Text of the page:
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Nevada small businesses cannot thrive without comprehensive tax reform

Starting a business from scratch is hard work. It’s also very expensive. Once a business is up and running, growing that business becomes even more expensive. I have firsthand experience with this, as with passion and dedication I started my own company, See Us Now Staffing.

Throughout my years as a small business owner, I have looked in awe and inspiration at companies that grow from tiny start-ups into global corporations. I would like to expand my business beyond Las Vegas, but there is a major hurdle in my way: an overly complicated and burdensome federal tax code. Simply abiding by it has quickly become a major drain on my budget.

But I’m not the only one. Earlier this year, the National Taxpayers Union assessed the economic value of the compliance burden of the federal tax code at roughly $262 billion. Nearly $34 billion of that sum was for out-of-pocket expenses that went toward tax-preparation assistance. Six billion hours are spent annually just preparing taxes. That’s why I signed this letter sent by the Small Business and Entrepreneurship Council along with nine other Nevada small businesses calling on House and Senate leadership to prioritize comprehensive tax reform.

The resources that I dedicate toward navigating the federal tax code could be used to expand my business beyond Las Vegas or hire more employees here. We have an increasingly global economy that our current tax code prevents many businesses, regardless of size, from competing in.

Our federal tax code is antiquated. The last time it was it was overhauled was in 1986, when the economic and political climates were vastly different from today. It is high time that Congress successfully passes a tax reform bill that allows business owners to grow in the modern economy.

The House GOP leadership has already come up with a comprehensive tax reform plan that would change the landscape to make it easier for Americans to start their own businesses while giving small businesses the ability to refocus the time and money spent on tax preparation to actual growth. It would lower rates for individuals as well as large and small businesses and allow full expensing of capital investments.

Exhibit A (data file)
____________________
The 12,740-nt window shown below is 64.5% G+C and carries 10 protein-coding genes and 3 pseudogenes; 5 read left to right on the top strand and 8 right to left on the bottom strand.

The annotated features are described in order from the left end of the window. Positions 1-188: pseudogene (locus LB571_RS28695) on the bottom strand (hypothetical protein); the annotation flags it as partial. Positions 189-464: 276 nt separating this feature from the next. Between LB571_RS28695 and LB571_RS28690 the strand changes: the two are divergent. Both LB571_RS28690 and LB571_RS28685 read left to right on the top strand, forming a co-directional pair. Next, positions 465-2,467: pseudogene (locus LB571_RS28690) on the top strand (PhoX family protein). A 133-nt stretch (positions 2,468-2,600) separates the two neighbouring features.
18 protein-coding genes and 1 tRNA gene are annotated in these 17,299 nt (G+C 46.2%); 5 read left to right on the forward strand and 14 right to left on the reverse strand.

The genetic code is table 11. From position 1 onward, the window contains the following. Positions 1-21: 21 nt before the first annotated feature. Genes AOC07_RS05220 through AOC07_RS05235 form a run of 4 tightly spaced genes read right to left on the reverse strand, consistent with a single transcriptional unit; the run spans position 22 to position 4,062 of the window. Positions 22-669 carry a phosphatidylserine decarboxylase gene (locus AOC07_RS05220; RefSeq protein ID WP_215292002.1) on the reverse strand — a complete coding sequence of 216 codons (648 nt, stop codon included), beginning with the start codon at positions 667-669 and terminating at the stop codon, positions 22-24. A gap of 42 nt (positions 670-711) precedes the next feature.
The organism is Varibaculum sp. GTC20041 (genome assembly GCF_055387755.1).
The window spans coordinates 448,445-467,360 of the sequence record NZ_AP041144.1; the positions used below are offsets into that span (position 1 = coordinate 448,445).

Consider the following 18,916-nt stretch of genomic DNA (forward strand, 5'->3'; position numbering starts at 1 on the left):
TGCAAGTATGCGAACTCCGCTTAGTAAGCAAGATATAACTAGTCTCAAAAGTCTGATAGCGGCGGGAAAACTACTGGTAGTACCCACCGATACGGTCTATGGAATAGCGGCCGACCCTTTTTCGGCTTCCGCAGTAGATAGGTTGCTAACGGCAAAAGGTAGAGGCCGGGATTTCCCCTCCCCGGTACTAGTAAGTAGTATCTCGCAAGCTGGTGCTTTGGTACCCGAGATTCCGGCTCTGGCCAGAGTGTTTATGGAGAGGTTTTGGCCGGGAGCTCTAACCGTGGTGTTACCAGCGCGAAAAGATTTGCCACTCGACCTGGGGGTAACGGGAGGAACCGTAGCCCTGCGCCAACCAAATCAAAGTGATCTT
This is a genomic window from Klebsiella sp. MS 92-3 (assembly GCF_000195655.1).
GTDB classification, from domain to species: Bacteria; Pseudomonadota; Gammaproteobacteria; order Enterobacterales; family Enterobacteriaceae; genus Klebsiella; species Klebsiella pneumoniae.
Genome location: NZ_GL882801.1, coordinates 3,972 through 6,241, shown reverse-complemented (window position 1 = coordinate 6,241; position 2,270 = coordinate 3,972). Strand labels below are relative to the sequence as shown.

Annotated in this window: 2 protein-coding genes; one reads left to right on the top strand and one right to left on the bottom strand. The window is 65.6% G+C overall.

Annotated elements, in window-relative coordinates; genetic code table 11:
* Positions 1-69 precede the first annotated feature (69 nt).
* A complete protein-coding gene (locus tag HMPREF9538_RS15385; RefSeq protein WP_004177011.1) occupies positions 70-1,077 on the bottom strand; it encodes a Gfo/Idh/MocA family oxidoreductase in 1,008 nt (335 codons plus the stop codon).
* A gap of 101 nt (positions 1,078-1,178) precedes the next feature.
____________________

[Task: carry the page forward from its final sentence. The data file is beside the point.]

According to the Tax Foundation, the House GOP tax plan would increase wages by 7.7 percent and add some 1.7 million jobs nationally. It also allows subchapter S and small businesses to pay a tax rate of no more than 25 percent. This is key as many file through the individual side of the tax code with rates often reaching as high as nearly 44 percent. In the state of Nevada alone, the plan would add 15,043 full-time jobs and increase after-tax income for median households by $4,525.

The White House also has come forward with a tax reform plan of its own that mirrors the House plan and House Republicans have shown that they will work together with the Trump Administration on a single plan for pro-growth comprehensive tax reform.

If they can successfully collaborate on a tax reform plan, and Democrats and Republicans can come together to get a bill passed, small businesses — along with working families — will be relieved of the burden of an exceedingly high tax rate.

Small businesses cannot, and will not, be able to grow at the increasing pace of the global economy with a tax code that is more than 30 years old. Nevada’s Congressional delegation has a chance to pass legislation that will make it easier for Americans like me to start and grow their businesses, and put more money in the pockets of consumers. Let’s hope they don’t let it pass them by.

Laura Nowlan is the president of See Us Now Staffing, a company that specializes in light industrial and trades job fulfillment in Las Vegas.

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